Scalability and the Enterprise Blockchain
With expectations of the global spend on blockchain solutions crossing a whopping $9.7 billion by 2021, from $945 million in 2017, solutions that are able to solve the scalability challenge will prosper. Blockchain is well on its way to revolutionizing almost every industry and yet scalability continues to be a challenge across enterprise level systems. When it comes to this challenge, however, merely looking at transaction speed is not enough, although confirmation speed does play a major role.
The Challenge of Scalability
An inability to address the scaling issue will have far-reaching consequences.
Transactions will take increasingly longer with greater adoption. If Visa is already offering 24,000 transactions per second (tps), Bitcoin’s 7 tps stands no chance. The risk is that even the most passionate blockchain enthusiast will hesitate to adopt the technology.
In the absence of scalable systems, it will be impossible to add more nodes. However, increasing adoption means that there will be a much larger number of nodes required over time.
One way to solve the scaling problem is to centralize at least part of the distributed ledger. This defeats the entire premise of using blockchain.
In short, with increasing adoptions and transactions, the systems will become significantly more expensive, slower and unsustainable. This means, blockchain ecosystems will need to focus on being able to include a growing number of nodes, without it affecting speed or efficiency. The challenge of scalability is about not just transaction speeds but, more importantly, the size of the ecosystem. But, before we consider a viable enterprise blockchain solution, we need to address a key issue:
Scalability Solutions Already in Use
Even with the use of the basic Byzantine-fault tolerant protocols in permission-based blockchain, scalability remains an issue. The number of nodes that can be set up remain limited, since such protocols incur considerable communication complexity in order to reach agreement when a subset of the nodes is malicious. Here’s a look at some key solution that are being currently used.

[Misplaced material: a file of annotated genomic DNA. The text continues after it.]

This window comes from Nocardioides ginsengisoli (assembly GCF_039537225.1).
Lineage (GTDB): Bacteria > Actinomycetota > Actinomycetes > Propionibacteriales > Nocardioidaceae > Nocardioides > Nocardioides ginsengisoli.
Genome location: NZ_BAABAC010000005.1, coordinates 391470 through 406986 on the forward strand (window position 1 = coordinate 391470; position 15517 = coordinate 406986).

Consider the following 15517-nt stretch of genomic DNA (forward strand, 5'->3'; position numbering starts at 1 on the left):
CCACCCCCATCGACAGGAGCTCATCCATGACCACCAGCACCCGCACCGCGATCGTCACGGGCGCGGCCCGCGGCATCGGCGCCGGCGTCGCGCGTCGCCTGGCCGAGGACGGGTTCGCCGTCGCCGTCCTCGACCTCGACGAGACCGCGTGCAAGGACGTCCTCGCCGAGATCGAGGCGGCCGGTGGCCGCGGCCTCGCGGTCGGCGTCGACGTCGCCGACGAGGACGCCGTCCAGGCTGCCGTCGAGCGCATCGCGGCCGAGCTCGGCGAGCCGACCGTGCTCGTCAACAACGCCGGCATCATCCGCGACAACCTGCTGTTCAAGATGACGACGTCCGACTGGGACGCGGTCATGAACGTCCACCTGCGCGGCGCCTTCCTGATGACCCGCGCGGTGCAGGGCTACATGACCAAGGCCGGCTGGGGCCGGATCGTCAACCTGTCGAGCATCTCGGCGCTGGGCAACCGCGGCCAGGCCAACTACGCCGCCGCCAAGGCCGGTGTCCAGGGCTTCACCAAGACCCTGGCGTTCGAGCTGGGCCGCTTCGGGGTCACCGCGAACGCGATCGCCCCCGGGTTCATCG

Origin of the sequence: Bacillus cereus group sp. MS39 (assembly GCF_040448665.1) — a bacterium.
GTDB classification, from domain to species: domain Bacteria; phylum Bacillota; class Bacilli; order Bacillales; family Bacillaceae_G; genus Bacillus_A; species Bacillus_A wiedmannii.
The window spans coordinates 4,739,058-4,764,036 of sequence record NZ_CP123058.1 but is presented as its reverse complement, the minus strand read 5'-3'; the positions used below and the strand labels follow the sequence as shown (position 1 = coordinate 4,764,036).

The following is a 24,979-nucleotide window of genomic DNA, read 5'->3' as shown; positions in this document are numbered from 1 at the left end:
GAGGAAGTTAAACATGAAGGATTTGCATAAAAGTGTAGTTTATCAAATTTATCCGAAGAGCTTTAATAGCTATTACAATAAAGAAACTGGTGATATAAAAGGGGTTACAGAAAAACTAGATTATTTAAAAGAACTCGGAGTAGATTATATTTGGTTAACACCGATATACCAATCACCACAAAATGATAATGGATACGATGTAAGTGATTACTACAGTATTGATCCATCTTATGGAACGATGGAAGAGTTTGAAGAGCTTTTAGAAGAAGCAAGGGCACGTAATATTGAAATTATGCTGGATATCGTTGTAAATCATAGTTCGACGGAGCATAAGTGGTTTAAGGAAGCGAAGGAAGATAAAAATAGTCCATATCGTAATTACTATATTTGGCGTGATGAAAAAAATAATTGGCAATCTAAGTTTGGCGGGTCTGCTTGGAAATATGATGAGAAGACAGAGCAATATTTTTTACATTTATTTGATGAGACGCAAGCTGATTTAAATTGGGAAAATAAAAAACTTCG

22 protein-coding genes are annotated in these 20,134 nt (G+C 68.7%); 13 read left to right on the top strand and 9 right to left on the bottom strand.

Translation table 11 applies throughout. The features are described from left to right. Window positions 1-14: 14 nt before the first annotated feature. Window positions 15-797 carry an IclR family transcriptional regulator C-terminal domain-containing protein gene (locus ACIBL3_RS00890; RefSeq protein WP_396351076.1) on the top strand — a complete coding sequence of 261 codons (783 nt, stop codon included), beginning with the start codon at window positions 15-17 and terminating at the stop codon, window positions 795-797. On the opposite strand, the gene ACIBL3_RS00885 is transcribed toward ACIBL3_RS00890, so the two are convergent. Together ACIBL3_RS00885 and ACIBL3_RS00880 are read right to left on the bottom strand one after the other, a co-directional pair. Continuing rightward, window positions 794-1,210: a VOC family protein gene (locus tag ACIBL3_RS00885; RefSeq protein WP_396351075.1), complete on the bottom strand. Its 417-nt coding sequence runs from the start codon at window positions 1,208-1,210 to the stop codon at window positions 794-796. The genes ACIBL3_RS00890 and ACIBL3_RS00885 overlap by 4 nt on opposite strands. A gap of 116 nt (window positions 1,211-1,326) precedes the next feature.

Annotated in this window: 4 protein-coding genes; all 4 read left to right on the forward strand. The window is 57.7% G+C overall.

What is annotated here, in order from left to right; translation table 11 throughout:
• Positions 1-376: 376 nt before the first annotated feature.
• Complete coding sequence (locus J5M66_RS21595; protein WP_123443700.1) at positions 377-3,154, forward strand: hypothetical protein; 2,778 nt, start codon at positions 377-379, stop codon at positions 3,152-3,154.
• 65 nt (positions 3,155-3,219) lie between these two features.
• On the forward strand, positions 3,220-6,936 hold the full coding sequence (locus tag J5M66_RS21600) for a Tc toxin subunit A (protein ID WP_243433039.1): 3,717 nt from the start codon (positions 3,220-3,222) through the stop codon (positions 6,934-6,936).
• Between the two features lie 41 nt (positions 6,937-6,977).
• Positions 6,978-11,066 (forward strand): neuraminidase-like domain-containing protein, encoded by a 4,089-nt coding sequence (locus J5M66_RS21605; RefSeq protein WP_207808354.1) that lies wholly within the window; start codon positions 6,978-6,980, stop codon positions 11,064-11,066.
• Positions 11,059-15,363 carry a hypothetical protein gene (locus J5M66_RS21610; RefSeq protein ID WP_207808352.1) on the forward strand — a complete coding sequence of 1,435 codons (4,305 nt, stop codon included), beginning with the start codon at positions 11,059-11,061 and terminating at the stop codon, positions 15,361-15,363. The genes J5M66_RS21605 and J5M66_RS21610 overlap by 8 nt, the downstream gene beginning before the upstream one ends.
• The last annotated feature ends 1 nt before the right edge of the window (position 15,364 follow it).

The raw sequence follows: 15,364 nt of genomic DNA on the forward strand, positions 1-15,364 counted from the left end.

Sharding is one of the most popular solutions within the Ethereum community today. Basically, it horizontally partitions the database to allow scaling and load balancing. In terms of blockchain, it splits the chain into multiple chains. What this means is that the solution entails the nodes being organized into groups to handle subsets of transactions. This way a specific group can execute permission-based Byzantine consensus protocols to verify certain types of transactions, forming individual blocks. All these blocks are then merged into the blockchain by a separate group of nodes, following which the chain is updated with the new blocks.
The problem with sharding is that it adds complexities and introduces security issues, making the entire network vulnerable to a single point of failure. This is because sharding only addresses transaction processing. All nodes still need to maintain the entire blockchain history and all nodes will still receive all confirmed blocks.
This is a fairly recently proposed framework, which introduces the concept of “flows” to enhance privacy. It established point-to-point connections between all the nodes involved in a specific transaction. This allows the transaction to only be visible to the participating nodes. Based on Bitcoin’s UTXO model, Corda takes the existing ledger entries as inputs to create new ledger entries as outputs. On receiving a new transaction, the nodes confirm the entire transaction graph.
The challenge with this solution is that it allows privacy, but only for message transmission, which is independent of the achievement of consensus. This means that the entire transaction history will need to be looked into to check for double spending.
The NEC Solution to the Scalability Challenge
NEC’s enterprise blockchain solution has been specifically developed to meet scalability needs, while also ensuring security and privacy. What NEC has been able to achieve is beyond mere transaction speed to secure asset transfer. The consensus protocol leverages ”satellite chains” to allow different consensus protocols to run independently, in parallel.
This definitely takes care of the scalability challenge that current solutions have been unable to overcome.
How this solution works is that the satellite chains are interconnected but function independently as part of a single blockchain system. Each satellite chain of the blockchain network has its own private ledger, which prevents any node that is not part of the satellite chain from accessing any transaction in its ledger. Scalability is ensured because there is no limit to the number of active chains at any given point in time, while different chains can run different consensus protocols, simultaneously.
Apart from the unparalleled scalability that this solution offers, it also allows the transfer of assets between satellite chains, without compromising on security, privacy or decentralization. It permits lightweight private sharing, separates agreement from execution and has a simple failure detection mechanism.
(February 28, 2020)